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  1. 1. How High-speed Dial-up Works 1.Introduction to How High-speed Dial-up Works Surfing the Internet, do you find yourself going to get a cup of tea, a comic or clean yourbathroom between page loads? There are chances are youre using a dial-up connection, and asneaking suspicion may be growing on you; eventually , is your connection actually gettingslower? Sometimes, the connection speed of dial-up is limited by the bandwidth of Phone lines.But, at the same time, the average file size for Web content is getting larger and larger. So Websites feel more comfortable bulking up their pages. It takes a lot time to squeeze all of that datathrough a dial-up connection. New technology offers a solution to the slow-down that doesntnecessitate broadband. Services like NetZero and EarthLink are now offering "high-speeddial-up.“ According to advertisement for these services, you can get connection speeds that arefive times faster than traditional dial-up service. High-speed dial-up providers cant do anythingabout the modem handshake, but they can speed up the software handshake.
  2. 2. 2. High-speed Dial-up: Acceleration ServersThe standard software handshake is usually a simplified explanation, of course, but youcan get the idea of the back-and-forth that need to occur in the handshake protocol beforeinformation can be sent or received. High-speed dial-up providers have cut down onthis back-and-forth by creating a system that allows the conversing machines to rememberresponses to questions. This makes for a much shorter conversation. This shorterhandshake equals much faster connection times. The increase in speed varies by machine,but in some cases it can reduce the handshake by up to 50 percent. What might take 45seconds with a "normal" dial-up service becomes maybe a 30-second process with ahigh-speed service.When you search for a Web page on the Internet, your request is routed though your ISPto the Web. After making a series of stops along the way at machines that help find thepage youre looking for, your machine is connected to the computer that serves the Webpage you requested. When you search for a Web page using high-speed dial-up, yourrequest is sent from the dial-up modem in your computer to the ISPs acceleration server.Now the acceleration server is requesting and serving pages on your behalf. Theacceleration server uses a broadband connection to quickly search the Internet for theserver that hosts the page youre looking for. Once it finds that server, the two machinesstart talking and exchanging the information you need. Your ISPs acceleration server takesthat information and sends it to your machine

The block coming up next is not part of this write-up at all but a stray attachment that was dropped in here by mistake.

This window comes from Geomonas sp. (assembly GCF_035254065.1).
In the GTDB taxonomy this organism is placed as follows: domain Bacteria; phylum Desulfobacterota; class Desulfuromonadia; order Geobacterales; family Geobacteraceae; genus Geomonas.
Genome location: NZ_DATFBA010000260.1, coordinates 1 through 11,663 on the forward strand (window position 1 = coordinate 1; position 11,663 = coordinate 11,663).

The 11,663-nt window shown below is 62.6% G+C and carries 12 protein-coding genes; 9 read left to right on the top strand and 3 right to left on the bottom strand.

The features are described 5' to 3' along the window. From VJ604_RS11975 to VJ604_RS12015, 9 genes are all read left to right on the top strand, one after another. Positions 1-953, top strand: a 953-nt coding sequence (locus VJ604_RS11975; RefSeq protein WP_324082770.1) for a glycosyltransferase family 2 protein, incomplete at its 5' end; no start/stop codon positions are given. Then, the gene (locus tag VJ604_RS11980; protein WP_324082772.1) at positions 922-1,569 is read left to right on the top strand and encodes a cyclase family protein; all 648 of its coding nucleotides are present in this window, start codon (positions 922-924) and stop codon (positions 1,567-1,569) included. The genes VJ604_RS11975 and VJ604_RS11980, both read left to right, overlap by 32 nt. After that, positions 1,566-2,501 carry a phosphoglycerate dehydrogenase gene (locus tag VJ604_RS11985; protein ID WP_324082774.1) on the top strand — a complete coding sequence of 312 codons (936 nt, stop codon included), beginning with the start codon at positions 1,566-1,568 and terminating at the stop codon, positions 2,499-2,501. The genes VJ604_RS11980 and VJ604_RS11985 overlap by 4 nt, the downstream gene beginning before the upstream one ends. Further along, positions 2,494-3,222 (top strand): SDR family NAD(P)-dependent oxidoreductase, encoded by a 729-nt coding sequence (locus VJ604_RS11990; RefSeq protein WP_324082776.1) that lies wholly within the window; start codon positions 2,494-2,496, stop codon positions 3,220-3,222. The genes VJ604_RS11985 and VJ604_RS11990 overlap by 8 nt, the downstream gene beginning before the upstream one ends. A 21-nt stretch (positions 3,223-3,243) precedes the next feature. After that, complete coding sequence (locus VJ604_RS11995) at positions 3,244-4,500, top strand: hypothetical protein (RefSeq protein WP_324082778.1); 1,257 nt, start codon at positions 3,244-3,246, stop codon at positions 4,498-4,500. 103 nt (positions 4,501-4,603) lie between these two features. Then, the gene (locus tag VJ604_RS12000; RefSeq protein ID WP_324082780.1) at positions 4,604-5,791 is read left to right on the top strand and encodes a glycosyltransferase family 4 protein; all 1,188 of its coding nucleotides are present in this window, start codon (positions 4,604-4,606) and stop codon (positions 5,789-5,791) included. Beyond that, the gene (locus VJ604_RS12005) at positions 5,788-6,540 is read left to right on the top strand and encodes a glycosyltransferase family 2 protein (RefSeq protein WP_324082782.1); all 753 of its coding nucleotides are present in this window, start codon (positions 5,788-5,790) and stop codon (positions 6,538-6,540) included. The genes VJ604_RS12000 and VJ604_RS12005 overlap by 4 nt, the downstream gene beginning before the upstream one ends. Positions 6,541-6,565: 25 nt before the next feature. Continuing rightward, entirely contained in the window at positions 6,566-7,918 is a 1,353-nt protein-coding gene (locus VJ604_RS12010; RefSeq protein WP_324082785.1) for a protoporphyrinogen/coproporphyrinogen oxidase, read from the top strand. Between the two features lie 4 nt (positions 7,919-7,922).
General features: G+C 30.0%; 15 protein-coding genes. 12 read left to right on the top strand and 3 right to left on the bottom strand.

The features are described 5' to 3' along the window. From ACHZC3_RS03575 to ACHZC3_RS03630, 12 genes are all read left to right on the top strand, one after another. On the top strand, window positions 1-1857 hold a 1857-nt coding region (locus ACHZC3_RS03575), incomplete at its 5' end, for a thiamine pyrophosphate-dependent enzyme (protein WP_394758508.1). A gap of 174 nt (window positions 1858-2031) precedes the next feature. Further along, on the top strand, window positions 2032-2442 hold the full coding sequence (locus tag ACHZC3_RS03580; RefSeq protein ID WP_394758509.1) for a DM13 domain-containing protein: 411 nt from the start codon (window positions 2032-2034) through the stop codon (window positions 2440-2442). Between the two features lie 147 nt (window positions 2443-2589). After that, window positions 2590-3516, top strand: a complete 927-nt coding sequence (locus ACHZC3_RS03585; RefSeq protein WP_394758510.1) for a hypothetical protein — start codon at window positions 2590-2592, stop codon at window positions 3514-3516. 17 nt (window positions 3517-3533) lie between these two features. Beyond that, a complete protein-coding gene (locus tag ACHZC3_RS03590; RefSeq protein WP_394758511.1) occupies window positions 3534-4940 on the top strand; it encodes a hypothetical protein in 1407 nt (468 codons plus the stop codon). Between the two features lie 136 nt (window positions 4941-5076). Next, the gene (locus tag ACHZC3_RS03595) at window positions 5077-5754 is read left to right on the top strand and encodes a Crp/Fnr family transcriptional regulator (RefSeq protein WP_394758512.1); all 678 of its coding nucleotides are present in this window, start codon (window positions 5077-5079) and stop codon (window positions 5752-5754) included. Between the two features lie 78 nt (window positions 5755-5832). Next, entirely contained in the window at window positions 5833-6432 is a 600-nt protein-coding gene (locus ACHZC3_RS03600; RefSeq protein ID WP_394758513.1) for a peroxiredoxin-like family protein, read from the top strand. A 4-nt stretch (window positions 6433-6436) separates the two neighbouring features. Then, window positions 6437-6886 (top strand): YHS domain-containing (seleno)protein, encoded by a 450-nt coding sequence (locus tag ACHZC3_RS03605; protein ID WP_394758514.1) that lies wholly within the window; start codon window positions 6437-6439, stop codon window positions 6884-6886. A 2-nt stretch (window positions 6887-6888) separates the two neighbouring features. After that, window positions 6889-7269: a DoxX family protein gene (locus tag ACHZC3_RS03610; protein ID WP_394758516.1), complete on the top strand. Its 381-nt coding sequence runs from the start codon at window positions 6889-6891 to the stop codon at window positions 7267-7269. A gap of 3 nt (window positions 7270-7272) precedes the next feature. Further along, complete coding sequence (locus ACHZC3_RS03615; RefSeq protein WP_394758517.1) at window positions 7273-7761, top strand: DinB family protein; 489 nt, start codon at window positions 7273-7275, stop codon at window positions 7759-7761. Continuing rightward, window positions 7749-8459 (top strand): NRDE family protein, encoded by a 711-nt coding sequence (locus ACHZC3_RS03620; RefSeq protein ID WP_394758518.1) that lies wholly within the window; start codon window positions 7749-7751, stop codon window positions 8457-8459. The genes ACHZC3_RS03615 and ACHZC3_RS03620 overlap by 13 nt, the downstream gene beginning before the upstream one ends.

3. 3. 3. High-speed Dial-up: File CompressionYou know that there are two types of file compression that is the Key element ofhigh-speed dial –up Internet. Text and other files that need to remain perfectly intactduring the compression process use lossless compression. Once they are uncompressed,the files return to their original state. When these files are uncompressed, they are notexactly as they were before compression. They have lost some of the original data in theprocess. The loss in quality may not be important to the user when weighed against theincrease in speed gained through the compression process.Eventually, the on-the-fly file compression utilized in high-speed dial-up cant be added tothe file types specified above because of the nature of the data. For instance, data on secureWeb sites is encrypted. When it is transmitted, the code looks like a bunch of gibberish sothat no one can read it. I will describe three examples is text, image and other files.At text files ・・・ Typically, text will compress at least 50 percent using on-the-fly techniques.At image files ・・・ Typically, the image file size shrinks anywhere from 50 percent to 90percent in the process.At many other files ・・・ It is not possible to compress the file any further in a quick way.In the case of secure Web pages, we already discussed why they cannot be compressed.The acceleration server will not touch these files -- it just passes them through something.